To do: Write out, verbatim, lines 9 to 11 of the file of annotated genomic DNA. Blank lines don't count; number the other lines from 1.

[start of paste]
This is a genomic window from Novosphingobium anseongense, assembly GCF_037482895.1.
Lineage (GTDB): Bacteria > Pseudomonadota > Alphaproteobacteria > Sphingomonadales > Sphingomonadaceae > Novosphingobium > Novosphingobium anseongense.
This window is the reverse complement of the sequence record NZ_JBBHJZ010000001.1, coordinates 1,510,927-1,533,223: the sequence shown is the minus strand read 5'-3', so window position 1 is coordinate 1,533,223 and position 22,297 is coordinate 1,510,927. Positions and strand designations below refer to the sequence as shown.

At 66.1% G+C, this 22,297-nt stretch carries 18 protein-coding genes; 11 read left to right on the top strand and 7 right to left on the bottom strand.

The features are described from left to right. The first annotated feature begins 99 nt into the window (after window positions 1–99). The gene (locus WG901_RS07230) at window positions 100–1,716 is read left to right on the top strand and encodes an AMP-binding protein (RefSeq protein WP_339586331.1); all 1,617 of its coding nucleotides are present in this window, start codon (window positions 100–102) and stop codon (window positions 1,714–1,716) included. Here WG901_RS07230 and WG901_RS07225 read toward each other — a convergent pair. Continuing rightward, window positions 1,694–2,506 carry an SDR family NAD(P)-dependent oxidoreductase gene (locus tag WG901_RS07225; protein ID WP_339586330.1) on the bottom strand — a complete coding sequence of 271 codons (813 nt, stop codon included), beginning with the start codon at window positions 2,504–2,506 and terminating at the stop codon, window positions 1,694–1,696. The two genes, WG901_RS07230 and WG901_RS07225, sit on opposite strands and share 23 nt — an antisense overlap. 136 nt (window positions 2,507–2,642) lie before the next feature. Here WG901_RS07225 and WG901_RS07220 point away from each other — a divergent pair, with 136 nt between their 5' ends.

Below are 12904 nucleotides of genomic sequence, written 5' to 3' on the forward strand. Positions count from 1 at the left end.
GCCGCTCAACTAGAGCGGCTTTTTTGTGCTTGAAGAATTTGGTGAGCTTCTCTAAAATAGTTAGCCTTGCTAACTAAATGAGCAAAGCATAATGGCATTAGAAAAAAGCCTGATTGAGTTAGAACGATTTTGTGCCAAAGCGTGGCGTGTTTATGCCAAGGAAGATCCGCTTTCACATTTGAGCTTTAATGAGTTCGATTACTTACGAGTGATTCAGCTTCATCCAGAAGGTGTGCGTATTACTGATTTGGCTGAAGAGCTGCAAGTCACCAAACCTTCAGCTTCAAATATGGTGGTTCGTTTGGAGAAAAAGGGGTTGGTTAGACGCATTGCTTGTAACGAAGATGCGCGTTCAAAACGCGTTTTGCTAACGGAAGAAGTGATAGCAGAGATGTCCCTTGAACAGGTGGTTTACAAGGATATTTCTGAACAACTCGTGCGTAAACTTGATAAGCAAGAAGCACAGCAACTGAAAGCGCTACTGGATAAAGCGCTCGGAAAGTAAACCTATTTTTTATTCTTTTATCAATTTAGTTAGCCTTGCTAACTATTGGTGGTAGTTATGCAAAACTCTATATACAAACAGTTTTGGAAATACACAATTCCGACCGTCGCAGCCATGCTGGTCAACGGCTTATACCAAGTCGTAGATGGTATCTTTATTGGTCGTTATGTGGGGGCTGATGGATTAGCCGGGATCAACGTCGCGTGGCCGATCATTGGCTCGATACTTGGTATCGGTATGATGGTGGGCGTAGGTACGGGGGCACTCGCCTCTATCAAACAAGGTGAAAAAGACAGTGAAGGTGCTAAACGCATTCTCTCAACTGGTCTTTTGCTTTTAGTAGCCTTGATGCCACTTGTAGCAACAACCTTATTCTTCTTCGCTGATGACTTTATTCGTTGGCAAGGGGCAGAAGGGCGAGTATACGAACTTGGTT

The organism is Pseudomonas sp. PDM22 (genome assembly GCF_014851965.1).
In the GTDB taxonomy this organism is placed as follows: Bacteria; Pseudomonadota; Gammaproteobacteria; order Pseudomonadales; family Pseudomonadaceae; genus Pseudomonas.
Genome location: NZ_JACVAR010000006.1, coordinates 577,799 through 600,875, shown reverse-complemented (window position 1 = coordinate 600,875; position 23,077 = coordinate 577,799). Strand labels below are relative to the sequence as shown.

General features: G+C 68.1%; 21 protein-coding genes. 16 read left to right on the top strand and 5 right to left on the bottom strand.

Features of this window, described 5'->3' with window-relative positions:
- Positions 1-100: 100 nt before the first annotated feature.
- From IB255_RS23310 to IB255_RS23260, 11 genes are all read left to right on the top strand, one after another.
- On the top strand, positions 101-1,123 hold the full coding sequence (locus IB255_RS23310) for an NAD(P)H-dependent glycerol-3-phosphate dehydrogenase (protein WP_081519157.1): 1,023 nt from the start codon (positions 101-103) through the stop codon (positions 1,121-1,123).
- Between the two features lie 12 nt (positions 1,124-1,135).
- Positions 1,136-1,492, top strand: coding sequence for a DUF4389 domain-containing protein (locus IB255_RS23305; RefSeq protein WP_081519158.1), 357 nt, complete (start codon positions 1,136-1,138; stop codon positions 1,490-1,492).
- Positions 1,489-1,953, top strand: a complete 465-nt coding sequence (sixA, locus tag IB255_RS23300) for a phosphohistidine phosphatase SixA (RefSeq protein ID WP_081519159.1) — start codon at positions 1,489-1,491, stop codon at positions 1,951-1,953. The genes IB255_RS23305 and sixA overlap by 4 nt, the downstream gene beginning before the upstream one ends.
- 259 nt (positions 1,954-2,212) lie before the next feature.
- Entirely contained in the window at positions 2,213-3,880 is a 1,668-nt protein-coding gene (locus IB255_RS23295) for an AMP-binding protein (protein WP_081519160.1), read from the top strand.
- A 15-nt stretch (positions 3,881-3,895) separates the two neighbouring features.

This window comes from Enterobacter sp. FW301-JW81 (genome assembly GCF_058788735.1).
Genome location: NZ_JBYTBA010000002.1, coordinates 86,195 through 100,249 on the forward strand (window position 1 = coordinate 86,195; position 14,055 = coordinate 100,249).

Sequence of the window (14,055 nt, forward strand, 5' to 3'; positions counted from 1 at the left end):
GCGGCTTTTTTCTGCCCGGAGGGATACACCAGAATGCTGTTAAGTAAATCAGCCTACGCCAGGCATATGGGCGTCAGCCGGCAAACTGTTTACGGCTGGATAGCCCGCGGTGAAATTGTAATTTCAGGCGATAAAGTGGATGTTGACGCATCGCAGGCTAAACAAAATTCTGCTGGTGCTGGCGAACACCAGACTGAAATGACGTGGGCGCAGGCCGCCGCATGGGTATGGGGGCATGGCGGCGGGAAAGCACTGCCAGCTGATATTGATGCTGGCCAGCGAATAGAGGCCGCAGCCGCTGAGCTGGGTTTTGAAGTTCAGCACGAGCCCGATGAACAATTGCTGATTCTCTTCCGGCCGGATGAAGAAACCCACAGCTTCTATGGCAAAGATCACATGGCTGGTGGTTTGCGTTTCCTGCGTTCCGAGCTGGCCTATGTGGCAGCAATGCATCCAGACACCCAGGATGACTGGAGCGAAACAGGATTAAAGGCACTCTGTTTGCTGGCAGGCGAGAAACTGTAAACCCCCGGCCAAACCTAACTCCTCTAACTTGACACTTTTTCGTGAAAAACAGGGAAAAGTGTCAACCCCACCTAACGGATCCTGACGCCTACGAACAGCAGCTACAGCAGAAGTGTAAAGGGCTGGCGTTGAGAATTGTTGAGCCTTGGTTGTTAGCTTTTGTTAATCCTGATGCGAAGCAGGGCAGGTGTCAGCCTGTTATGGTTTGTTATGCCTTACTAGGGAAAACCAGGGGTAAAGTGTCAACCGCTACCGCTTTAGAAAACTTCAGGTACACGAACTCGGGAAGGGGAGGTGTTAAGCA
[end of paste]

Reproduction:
In the GTDB taxonomy this organism is placed as follows: Bacteria; Pseudomonadota; Gammaproteobacteria; order Pseudomonadales; family Pseudomonadaceae; genus Pseudomonas.
Genome location: NZ_JACVAR010000006.1, coordinates 577,799 through 600,875, shown reverse-complemented (window position 1 = coordinate 600,875; position 23,077 = coordinate 577,799). Strand labels below are relative to the sequence as shown.

General features: G+C 68.1%; 21 protein-coding genes. 16 read left to right on the top strand and 5 right to left on the bottom strand.